There’s a new cowboy in town, and his name is Tin Can API!
Although, that’s what all the innovators and guru’s are trying to convince you of. SCORM and AICC are out, Tin Can API is in! But when the reality kicks in again, it seems more like the new and promising standard for learning technology in the (near) future than something that is currently the standard.
But, as you must keep up with the developments in the world of e-learning software specifications, it is important to know a bit more about this interesting new standard, which will certainly be the norm in the coming years when more and more large companies will adopt it. But not yet.
Who created it?
In 2011 Advanced Distributed Learning (ADL), the United States Department of Defense-sponsored stewards of SCORM, recognized the need for a newer and more capable software specification than the original SCORM specification. To address the need, ADL issued a Broad Agency Announcement (BAA) asking for assistance in improving SCORM, and the BAA was awarded to Rustici Software (be sure to visit their project website)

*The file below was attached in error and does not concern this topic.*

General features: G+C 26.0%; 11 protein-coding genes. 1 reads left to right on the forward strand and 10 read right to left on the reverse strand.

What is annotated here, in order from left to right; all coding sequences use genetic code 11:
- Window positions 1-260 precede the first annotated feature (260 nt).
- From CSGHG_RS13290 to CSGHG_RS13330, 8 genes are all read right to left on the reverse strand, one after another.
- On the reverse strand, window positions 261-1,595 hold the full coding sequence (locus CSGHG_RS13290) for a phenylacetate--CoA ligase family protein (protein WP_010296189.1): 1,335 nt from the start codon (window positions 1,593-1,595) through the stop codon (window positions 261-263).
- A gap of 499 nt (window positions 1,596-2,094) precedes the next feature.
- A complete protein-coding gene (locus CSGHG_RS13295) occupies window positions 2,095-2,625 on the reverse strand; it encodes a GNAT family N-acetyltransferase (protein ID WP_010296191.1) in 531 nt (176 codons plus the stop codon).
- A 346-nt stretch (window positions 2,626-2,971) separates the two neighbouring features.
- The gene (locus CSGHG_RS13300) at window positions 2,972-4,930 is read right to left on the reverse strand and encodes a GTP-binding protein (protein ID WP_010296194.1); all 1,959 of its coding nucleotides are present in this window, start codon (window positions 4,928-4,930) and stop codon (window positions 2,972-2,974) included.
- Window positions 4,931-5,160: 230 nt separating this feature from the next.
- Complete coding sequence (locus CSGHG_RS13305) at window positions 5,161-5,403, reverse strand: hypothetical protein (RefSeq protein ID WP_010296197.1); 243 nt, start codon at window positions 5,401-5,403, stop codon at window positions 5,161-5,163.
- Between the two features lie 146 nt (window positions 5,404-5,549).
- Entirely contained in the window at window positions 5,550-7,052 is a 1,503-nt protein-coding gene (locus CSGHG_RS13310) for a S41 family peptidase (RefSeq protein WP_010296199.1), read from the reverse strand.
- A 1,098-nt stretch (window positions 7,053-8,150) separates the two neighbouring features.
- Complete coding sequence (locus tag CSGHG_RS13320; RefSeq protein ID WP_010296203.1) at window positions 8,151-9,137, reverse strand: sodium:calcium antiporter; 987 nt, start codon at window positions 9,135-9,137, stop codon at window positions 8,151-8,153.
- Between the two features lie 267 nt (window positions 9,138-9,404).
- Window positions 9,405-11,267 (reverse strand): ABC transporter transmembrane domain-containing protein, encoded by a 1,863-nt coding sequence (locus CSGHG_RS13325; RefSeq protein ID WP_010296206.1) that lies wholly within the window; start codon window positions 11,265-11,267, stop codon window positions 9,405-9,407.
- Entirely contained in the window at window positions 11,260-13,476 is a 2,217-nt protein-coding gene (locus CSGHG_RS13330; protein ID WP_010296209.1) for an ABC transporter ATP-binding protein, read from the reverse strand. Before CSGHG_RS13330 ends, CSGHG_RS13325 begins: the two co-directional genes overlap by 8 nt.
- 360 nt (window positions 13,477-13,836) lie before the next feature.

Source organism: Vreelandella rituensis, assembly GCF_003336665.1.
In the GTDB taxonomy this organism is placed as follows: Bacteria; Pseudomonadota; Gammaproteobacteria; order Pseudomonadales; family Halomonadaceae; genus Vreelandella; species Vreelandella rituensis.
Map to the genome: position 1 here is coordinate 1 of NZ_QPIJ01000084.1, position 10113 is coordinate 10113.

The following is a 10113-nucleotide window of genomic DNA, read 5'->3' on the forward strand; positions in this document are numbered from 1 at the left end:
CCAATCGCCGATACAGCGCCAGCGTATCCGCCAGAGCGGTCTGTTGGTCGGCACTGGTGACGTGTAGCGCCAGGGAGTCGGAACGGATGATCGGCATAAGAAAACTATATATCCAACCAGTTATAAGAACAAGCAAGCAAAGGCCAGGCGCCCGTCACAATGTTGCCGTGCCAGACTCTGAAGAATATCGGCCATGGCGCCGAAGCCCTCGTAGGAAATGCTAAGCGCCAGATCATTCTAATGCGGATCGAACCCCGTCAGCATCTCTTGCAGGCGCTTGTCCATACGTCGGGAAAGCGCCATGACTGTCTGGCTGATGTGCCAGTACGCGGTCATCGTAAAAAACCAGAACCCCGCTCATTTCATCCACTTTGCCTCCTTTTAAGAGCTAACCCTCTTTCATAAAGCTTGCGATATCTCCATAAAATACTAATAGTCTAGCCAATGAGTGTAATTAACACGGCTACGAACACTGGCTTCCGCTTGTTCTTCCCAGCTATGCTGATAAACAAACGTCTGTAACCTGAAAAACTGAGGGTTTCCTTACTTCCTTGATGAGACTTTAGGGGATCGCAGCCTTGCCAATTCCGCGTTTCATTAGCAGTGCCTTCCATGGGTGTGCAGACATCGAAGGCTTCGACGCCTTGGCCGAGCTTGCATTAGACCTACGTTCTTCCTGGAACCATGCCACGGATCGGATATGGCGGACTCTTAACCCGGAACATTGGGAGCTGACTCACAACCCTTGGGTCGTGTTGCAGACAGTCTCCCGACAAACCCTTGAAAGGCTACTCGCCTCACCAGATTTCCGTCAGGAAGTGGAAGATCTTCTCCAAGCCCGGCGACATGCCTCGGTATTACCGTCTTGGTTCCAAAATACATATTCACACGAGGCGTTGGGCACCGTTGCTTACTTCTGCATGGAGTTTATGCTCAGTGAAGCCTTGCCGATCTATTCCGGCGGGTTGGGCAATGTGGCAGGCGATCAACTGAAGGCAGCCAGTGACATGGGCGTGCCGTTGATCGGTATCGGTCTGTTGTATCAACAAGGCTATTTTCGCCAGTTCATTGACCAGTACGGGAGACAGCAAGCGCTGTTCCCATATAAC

Rustici Software conducted numerous interviews with the e-learning community to determine where to make improvements and then developed the research version of the Experience API specification. This process was called Project Tin Can and the first release was in april 2013.
What is Experience API/Tin Can API?
The Experience API (also known as the Tin Can API), is an open source API (application programming interface) and is commonly considered the successor to SCORM.
SCORM has been the de facto e-learning standard for packaging e-learning content to be delivered to LMS’s. The new Experience API allows trainers to deploy several new capabilities that were not supported with SCORM, such important ones as:
- Taking e-learning outside of the web browser;
- E-learning in native mobile applications;
- More control over learning content;
- Platform transition; e.g. start e-learning on a mobile device, finish it on a computer;
- The ability to track games and simulations;
- The ability to track real-world performance;
- Tracking learning plans and goals.
How does it work?
When learners undertake learning activities, these actions can be recorded with Tin Can API. When a learning activity needs to be recorded, the application sends secure statements in the form of “Noun, verb, object” or “I did this” to a Learning Record Store (LRS). Learning Record Stores record all of the statements made. An LRS can exist on its own, or inside an LMS.
When learners undertake learning activities, these actions can be recorded with Tin Can API.